Quest for ‘lost pho­tog­ra­pher’ who pic­tured Ed­war­dian Kent

John Thom­son’s quest for ‘un­known pho­tog­ra­pher’ who took rare pho­tos of Tanker­ton Es­tate and Whit­stable 100 years ago

Kentish Gazette Canterbury & District - - Snapshots Of A Bygone Era - By Ly­dia Chantler-hicks lchantler­[email protected] thek­m­

Aman is on a quest to iden­tify an Ed­war­dian pho­tog­ra­pher who took rare im­ages of life in Whit­stable 100 years ago.

Seven boxes of pho­to­graphic neg­a­tives destined for the skip were res­cued by John Thom­son and have lay for­got­ten in his at­tic for the past decade.

Now, the 40-year-old hopes to dis­cover more about the per­son who cap­tured the im­ages in the early 1900s.

“About 11 or so years ago, I was work­ing at a char­ity shop in Som­er­set and they were clear­ing it out to make space,” said John, who lives in Bath. “These boxes were among things be­ing thrown out. I could see they con­tained im­ages of peo­ple and I felt sorry for them re­ally, so I asked if I could take them.

“They’ve been hid­ing in my loft for 10 years.”

But now, John has re­dis­cov­ered the boxes, which con­tain more than 300 neg­a­tives.

Along with im­ages of In­dia, Egypt and West Sus­sex, there are about 10 pho­tos that de­pict Tanker­ton at the turn of the 20th cen­tury.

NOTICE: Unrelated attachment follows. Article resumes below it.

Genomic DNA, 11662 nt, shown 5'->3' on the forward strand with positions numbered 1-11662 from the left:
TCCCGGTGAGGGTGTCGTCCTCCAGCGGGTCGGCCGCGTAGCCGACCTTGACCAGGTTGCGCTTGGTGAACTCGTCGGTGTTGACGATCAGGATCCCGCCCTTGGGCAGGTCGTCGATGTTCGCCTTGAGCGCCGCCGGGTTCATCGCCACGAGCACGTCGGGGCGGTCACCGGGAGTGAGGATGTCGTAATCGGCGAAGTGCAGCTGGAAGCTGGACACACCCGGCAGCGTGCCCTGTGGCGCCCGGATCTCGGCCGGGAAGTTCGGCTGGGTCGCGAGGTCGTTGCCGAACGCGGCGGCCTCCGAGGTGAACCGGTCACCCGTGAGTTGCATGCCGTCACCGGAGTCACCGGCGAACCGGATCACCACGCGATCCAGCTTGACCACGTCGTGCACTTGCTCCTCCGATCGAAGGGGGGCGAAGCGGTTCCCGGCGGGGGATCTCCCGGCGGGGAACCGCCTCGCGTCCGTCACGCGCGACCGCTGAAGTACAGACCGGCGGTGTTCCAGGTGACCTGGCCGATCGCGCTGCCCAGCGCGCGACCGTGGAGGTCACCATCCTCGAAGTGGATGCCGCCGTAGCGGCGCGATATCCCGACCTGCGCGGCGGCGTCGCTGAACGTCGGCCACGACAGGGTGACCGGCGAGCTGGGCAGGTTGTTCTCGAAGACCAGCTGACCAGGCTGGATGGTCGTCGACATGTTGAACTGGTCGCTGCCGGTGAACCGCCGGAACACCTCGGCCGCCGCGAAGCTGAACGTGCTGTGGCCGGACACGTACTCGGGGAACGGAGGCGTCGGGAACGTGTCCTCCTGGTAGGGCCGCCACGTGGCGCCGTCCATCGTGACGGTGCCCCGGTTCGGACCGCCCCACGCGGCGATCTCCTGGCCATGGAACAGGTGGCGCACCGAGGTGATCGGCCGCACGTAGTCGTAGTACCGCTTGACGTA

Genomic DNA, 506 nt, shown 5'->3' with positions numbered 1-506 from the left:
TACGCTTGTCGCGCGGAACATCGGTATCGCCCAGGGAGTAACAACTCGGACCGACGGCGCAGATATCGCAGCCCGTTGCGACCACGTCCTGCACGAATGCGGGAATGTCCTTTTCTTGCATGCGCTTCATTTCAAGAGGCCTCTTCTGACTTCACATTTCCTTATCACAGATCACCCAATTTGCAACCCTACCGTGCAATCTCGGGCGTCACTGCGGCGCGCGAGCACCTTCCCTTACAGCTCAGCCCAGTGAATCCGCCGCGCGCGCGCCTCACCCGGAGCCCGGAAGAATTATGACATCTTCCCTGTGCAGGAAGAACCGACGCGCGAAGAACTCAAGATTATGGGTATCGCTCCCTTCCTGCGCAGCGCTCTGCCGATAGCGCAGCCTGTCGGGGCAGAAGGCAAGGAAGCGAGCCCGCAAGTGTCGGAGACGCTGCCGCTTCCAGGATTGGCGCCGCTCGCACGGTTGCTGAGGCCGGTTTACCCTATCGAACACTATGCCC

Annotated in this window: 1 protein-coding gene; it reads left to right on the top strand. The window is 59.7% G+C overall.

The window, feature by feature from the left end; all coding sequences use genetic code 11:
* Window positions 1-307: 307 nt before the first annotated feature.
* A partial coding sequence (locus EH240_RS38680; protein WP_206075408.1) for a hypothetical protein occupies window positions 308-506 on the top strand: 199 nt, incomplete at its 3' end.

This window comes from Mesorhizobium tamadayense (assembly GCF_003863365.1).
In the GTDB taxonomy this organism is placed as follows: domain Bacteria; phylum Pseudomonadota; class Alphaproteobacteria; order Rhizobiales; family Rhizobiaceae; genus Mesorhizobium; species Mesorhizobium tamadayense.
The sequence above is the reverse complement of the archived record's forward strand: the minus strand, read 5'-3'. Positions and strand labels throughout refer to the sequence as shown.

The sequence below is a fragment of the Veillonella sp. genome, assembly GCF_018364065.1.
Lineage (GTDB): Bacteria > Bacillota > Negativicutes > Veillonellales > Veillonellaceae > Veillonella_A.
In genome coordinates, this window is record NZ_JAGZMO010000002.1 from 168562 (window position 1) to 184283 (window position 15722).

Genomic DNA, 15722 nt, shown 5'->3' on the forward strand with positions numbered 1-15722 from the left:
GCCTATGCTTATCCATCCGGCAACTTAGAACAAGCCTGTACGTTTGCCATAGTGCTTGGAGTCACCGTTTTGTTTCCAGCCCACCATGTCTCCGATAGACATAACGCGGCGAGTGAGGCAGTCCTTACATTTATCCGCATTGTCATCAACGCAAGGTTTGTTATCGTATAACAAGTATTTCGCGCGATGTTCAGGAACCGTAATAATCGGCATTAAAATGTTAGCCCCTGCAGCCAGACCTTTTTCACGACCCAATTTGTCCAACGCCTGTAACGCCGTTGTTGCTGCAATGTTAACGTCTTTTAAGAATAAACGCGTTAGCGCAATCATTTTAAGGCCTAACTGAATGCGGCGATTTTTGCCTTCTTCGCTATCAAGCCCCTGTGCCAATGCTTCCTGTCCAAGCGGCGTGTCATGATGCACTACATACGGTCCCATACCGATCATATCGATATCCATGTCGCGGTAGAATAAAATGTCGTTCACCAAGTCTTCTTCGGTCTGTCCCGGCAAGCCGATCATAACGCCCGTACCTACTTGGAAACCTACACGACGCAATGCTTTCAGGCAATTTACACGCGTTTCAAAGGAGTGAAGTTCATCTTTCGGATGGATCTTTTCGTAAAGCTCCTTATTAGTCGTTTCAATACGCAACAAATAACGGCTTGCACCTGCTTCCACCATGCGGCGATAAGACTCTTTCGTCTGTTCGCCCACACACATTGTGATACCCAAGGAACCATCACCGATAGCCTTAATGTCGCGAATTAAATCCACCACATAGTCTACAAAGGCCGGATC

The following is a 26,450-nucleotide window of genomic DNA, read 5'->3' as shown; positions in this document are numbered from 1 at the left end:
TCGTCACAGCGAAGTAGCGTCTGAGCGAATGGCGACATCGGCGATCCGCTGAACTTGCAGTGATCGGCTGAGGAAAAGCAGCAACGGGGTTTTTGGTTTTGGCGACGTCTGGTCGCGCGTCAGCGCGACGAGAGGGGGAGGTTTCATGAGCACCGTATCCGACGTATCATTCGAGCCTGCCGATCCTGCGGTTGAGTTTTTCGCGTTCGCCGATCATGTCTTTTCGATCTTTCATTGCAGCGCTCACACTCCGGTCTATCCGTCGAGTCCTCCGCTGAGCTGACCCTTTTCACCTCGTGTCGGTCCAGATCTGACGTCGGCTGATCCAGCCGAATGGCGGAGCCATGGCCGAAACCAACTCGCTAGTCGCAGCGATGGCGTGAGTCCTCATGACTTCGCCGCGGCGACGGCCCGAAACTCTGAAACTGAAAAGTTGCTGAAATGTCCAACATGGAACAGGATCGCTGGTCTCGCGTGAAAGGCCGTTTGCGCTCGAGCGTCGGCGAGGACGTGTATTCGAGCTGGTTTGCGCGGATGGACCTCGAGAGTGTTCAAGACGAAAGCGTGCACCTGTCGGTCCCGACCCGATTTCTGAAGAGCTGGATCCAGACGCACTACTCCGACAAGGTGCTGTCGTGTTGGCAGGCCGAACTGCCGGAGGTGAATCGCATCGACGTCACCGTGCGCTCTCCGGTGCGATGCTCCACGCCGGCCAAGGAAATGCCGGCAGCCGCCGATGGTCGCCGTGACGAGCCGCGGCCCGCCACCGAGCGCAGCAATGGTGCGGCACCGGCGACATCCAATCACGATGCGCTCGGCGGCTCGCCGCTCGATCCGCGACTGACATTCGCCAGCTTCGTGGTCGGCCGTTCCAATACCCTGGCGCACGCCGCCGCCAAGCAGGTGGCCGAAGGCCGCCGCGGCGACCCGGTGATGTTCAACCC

“I’ve never been, but I know the pho­tos were taken in Tanker­ton be­cause there’s a road sign for Pier Av­enue and Wynn Road, and a photo of the old Tanker­ton Pier,” said John.

Many of the im­ages show a tod­dler and two women - pre­sumed to be the pho­tog­ra­pher’s fam­ily. But the iden­tity of the pho­tog­ra­pher re­mains a com­plete mys­tery.

“I think it might be some­one in the Navy, or who has trav­elled a lot,” said John, a civil ser­vant and for­mer semi-pro­fes­sional pho­tog­ra­pher. “There’s a bit of a mar­itime theme, and lots of pic­tures of ships.

“Some are of fam­i­lies, sports days and trav­els to France, In­dia and Egypt. The col­lec­tion ap­pears to in­clude one of the old­est pho­to­graphs of the Taj Ma­hal.

“The pho­tos sug­gest they lived in the Whit­stable or Tanker­ton Es­tate area, and moved over to West Sus­sex.

“They ob­vi­ously had quite a lot of money. The Tanker­ton Es­tate was quite grand.”

In the early 20th cen­tury, the Tanker­ton Es­tate Com­pany be­gan build­ing Tank

er­ton-on-sea - a new com­mer­cial de­vel­op­meentt which is to­day man­aged by County Es­tate Agents in Whit­stable. Ac­cord­ing to the firm, “Tanker­ton-on-sea was de­scribed as a healthy place with clean air, lit­tle com­mer­cial­ism, ex­cel­lent sea bathing, am­ple boats and a good place to set­tle.”

John is care­fully work­ing g through the boxes of slides , con­vert­ing them into pho­to­graphs by hold­ing them up to a light and cap­tur­ing them m with a smart­phone cam­era.

“The col­lec­tion is quite unu usual for the time,” he said d. “You think the Ed­war­dian ns were al­ways si it­ting on chairs look king stern, but thes se are can­did - jus st some­one takin ng pic­tures of thei ir fam­ily. They obvi iously had quite a lot of skill.

“Now I’m try­ing g to try to find ou ut more about who he or she was We know where they lived and d what their fam­ily y looked like. “We’re hop­ing to piece to­gether this puz­zle e about their lifel story. I would love to get some help from lo­cal his­to­ri­ans.”

John has set up a Twit­ter page called The Un­known Pho­tog­ra­pher, where he shares the im­ages. Visit twit­ Facesinthe­light.

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